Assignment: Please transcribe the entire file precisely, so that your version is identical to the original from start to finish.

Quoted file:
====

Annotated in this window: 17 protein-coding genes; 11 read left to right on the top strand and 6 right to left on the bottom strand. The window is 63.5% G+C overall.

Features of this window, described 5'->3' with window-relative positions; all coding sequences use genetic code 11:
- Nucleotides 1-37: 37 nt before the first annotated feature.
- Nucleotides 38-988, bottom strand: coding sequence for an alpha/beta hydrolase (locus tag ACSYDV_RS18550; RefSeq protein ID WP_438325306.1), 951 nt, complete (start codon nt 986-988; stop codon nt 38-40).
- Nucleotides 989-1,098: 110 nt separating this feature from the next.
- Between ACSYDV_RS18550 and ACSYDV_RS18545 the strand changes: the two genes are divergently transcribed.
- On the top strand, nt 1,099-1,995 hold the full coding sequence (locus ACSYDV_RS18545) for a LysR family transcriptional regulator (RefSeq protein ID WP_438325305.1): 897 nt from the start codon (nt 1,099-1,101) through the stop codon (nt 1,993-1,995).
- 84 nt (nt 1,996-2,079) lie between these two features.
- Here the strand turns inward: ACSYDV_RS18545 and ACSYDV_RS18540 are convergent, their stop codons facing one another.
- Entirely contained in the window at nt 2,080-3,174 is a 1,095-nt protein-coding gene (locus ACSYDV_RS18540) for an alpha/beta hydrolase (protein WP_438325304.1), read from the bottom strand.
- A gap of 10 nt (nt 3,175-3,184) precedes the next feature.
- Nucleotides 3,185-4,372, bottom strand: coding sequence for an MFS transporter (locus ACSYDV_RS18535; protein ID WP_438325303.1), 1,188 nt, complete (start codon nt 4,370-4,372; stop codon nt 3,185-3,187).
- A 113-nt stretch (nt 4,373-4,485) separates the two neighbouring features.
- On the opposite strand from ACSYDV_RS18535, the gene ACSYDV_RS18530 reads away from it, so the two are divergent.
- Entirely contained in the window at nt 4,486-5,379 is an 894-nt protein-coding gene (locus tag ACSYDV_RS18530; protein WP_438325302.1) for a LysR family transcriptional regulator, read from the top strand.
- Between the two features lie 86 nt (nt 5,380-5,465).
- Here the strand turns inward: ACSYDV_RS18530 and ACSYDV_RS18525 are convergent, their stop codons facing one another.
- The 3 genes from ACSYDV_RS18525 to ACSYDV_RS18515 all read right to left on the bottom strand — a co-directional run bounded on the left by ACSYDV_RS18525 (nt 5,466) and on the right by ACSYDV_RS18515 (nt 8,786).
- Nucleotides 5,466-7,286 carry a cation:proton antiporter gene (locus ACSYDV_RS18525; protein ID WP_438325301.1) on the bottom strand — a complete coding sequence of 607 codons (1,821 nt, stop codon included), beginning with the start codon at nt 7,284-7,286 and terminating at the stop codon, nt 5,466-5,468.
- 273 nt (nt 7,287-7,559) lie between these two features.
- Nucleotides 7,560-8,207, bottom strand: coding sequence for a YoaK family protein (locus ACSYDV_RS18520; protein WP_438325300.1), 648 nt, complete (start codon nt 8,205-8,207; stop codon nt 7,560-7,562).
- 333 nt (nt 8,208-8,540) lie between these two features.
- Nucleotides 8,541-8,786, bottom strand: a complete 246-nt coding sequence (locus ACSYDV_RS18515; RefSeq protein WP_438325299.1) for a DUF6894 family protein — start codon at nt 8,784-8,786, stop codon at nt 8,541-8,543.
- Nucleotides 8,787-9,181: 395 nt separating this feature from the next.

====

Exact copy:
Annotated in this window: 17 protein-coding genes; 11 read left to right on the top strand and 6 right to left on the bottom strand. The window is 63.5% G+C overall.

Features of this window, described 5'->3' with window-relative positions; all coding sequences use genetic code 11:
- Nucleotides 1-37: 37 nt before the first annotated feature.
- Nucleotides 38-988, bottom strand: coding sequence for an alpha/beta hydrolase (locus tag ACSYDV_RS18550; RefSeq protein ID WP_438325306.1), 951 nt, complete (start codon nt 986-988; stop codon nt 38-40).
- Nucleotides 989-1,098: 110 nt separating this feature from the next.
- Between ACSYDV_RS18550 and ACSYDV_RS18545 the strand changes: the two genes are divergently transcribed.
- On the top strand, nt 1,099-1,995 hold the full coding sequence (locus ACSYDV_RS18545) for a LysR family transcriptional regulator (RefSeq protein ID WP_438325305.1): 897 nt from the start codon (nt 1,099-1,101) through the stop codon (nt 1,993-1,995).
- 84 nt (nt 1,996-2,079) lie between these two features.
- Here the strand turns inward: ACSYDV_RS18545 and ACSYDV_RS18540 are convergent, their stop codons facing one another.
- Entirely contained in the window at nt 2,080-3,174 is a 1,095-nt protein-coding gene (locus ACSYDV_RS18540) for an alpha/beta hydrolase (protein WP_438325304.1), read from the bottom strand.
- A gap of 10 nt (nt 3,175-3,184) precedes the next feature.
- Nucleotides 3,185-4,372, bottom strand: coding sequence for an MFS transporter (locus ACSYDV_RS18535; protein ID WP_438325303.1), 1,188 nt, complete (start codon nt 4,370-4,372; stop codon nt 3,185-3,187).
- A 113-nt stretch (nt 4,373-4,485) separates the two neighbouring features.
- On the opposite strand from ACSYDV_RS18535, the gene ACSYDV_RS18530 reads away from it, so the two are divergent.
- Entirely contained in the window at nt 4,486-5,379 is an 894-nt protein-coding gene (locus tag ACSYDV_RS18530; protein WP_438325302.1) for a LysR family transcriptional regulator, read from the top strand.
- Between the two features lie 86 nt (nt 5,380-5,465).
- Here the strand turns inward: ACSYDV_RS18530 and ACSYDV_RS18525 are convergent, their stop codons facing one another.
- The 3 genes from ACSYDV_RS18525 to ACSYDV_RS18515 all read right to left on the bottom strand — a co-directional run bounded on the left by ACSYDV_RS18525 (nt 5,466) and on the right by ACSYDV_RS18515 (nt 8,786).
- Nucleotides 5,466-7,286 carry a cation:proton antiporter gene (locus ACSYDV_RS18525; protein ID WP_438325301.1) on the bottom strand — a complete coding sequence of 607 codons (1,821 nt, stop codon included), beginning with the start codon at nt 7,284-7,286 and terminating at the stop codon, nt 5,466-5,468.
- 273 nt (nt 7,287-7,559) lie between these two features.
- Nucleotides 7,560-8,207, bottom strand: coding sequence for a YoaK family protein (locus ACSYDV_RS18520; protein WP_438325300.1), 648 nt, complete (start codon nt 8,205-8,207; stop codon nt 7,560-7,562).
- 333 nt (nt 8,208-8,540) lie between these two features.
- Nucleotides 8,541-8,786, bottom strand: a complete 246-nt coding sequence (locus ACSYDV_RS18515; RefSeq protein WP_438325299.1) for a DUF6894 family protein — start codon at nt 8,784-8,786, stop codon at nt 8,541-8,543.
- Nucleotides 8,787-9,181: 395 nt separating this feature from the next.